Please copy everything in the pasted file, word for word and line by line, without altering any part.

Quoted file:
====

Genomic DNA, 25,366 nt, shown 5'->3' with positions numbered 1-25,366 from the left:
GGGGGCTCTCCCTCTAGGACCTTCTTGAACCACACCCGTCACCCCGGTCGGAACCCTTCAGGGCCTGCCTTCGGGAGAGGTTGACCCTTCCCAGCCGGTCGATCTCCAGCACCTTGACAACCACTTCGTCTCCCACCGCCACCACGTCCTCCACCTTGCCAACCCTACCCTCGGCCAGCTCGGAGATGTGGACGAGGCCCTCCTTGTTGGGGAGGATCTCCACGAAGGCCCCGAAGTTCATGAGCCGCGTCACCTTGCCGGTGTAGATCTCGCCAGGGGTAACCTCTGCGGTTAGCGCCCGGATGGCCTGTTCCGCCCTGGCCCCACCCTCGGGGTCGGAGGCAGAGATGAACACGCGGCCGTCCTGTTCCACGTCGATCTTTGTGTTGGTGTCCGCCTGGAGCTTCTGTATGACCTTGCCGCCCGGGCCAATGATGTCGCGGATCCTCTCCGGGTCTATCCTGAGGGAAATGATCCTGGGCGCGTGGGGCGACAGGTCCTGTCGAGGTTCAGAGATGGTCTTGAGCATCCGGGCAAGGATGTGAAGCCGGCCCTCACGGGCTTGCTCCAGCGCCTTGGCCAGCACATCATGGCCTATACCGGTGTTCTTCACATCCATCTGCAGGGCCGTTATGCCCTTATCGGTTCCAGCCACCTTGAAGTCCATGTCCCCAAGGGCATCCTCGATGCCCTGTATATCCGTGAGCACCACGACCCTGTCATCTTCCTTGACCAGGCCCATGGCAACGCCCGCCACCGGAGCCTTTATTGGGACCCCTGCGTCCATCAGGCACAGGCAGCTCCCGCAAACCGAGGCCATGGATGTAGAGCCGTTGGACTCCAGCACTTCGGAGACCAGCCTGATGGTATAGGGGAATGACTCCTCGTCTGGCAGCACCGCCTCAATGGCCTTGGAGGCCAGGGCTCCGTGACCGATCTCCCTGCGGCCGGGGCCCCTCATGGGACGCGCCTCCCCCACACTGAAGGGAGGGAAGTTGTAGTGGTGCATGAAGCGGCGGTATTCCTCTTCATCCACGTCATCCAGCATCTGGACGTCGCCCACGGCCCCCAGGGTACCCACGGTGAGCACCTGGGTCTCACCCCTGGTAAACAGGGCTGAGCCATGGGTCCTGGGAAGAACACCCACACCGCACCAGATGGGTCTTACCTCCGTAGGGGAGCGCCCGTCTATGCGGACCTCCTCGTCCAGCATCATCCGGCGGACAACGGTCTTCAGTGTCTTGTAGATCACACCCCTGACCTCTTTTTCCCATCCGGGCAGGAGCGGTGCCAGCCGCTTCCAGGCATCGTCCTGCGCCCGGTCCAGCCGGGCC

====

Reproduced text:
Genomic DNA, 25,366 nt, shown 5'->3' with positions numbered 1-25,366 from the left:
GGGGGCTCTCCCTCTAGGACCTTCTTGAACCACACCCGTCACCCCGGTCGGAACCCTTCAGGGCCTGCCTTCGGGAGAGGTTGACCCTTCCCAGCCGGTCGATCTCCAGCACCTTGACAACCACTTCGTCTCCCACCGCCACCACGTCCTCCACCTTGCCAACCCTACCCTCGGCCAGCTCGGAGATGTGGACGAGGCCCTCCTTGTTGGGGAGGATCTCCACGAAGGCCCCGAAGTTCATGAGCCGCGTCACCTTGCCGGTGTAGATCTCGCCAGGGGTAACCTCTGCGGTTAGCGCCCGGATGGCCTGTTCCGCCCTGGCCCCACCCTCGGGGTCGGAGGCAGAGATGAACACGCGGCCGTCCTGTTCCACGTCGATCTTTGTGTTGGTGTCCGCCTGGAGCTTCTGTATGACCTTGCCGCCCGGGCCAATGATGTCGCGGATCCTCTCCGGGTCTATCCTGAGGGAAATGATCCTGGGCGCGTGGGGCGACAGGTCCTGTCGAGGTTCAGAGATGGTCTTGAGCATCCGGGCAAGGATGTGAAGCCGGCCCTCACGGGCTTGCTCCAGCGCCTTGGCCAGCACATCATGGCCTATACCGGTGTTCTTCACATCCATCTGCAGGGCCGTTATGCCCTTATCGGTTCCAGCCACCTTGAAGTCCATGTCCCCAAGGGCATCCTCGATGCCCTGTATATCCGTGAGCACCACGACCCTGTCATCTTCCTTGACCAGGCCCATGGCAACGCCCGCCACCGGAGCCTTTATTGGGACCCCTGCGTCCATCAGGCACAGGCAGCTCCCGCAAACCGAGGCCATGGATGTAGAGCCGTTGGACTCCAGCACTTCGGAGACCAGCCTGATGGTATAGGGGAATGACTCCTCGTCTGGCAGCACCGCCTCAATGGCCTTGGAGGCCAGGGCTCCGTGACCGATCTCCCTGCGGCCGGGGCCCCTCATGGGACGCGCCTCCCCCACACTGAAGGGAGGGAAGTTGTAGTGGTGCATGAAGCGGCGGTATTCCTCTTCATCCACGTCATCCAGCATCTGGACGTCGCCCACGGCCCCCAGGGTACCCACGGTGAGCACCTGGGTCTCACCCCTGGTAAACAGGGCTGAGCCATGGGTCCTGGGAAGAACACCCACACCGCACCAGATGGGTCTTACCTCCGTAGGGGAGCGCCCGTCTATGCGGACCTCCTCGTCCAGCATCATCCGGCGGACAACGGTCTTCAGTGTCTTGTAGATCACACCCCTGACCTCTTTTTCCCATCCGGGCAGGAGCGGTGCCAGCCGCTTCCAGGCATCGTCCTGCGCCCGGTCCAGCCGGGCC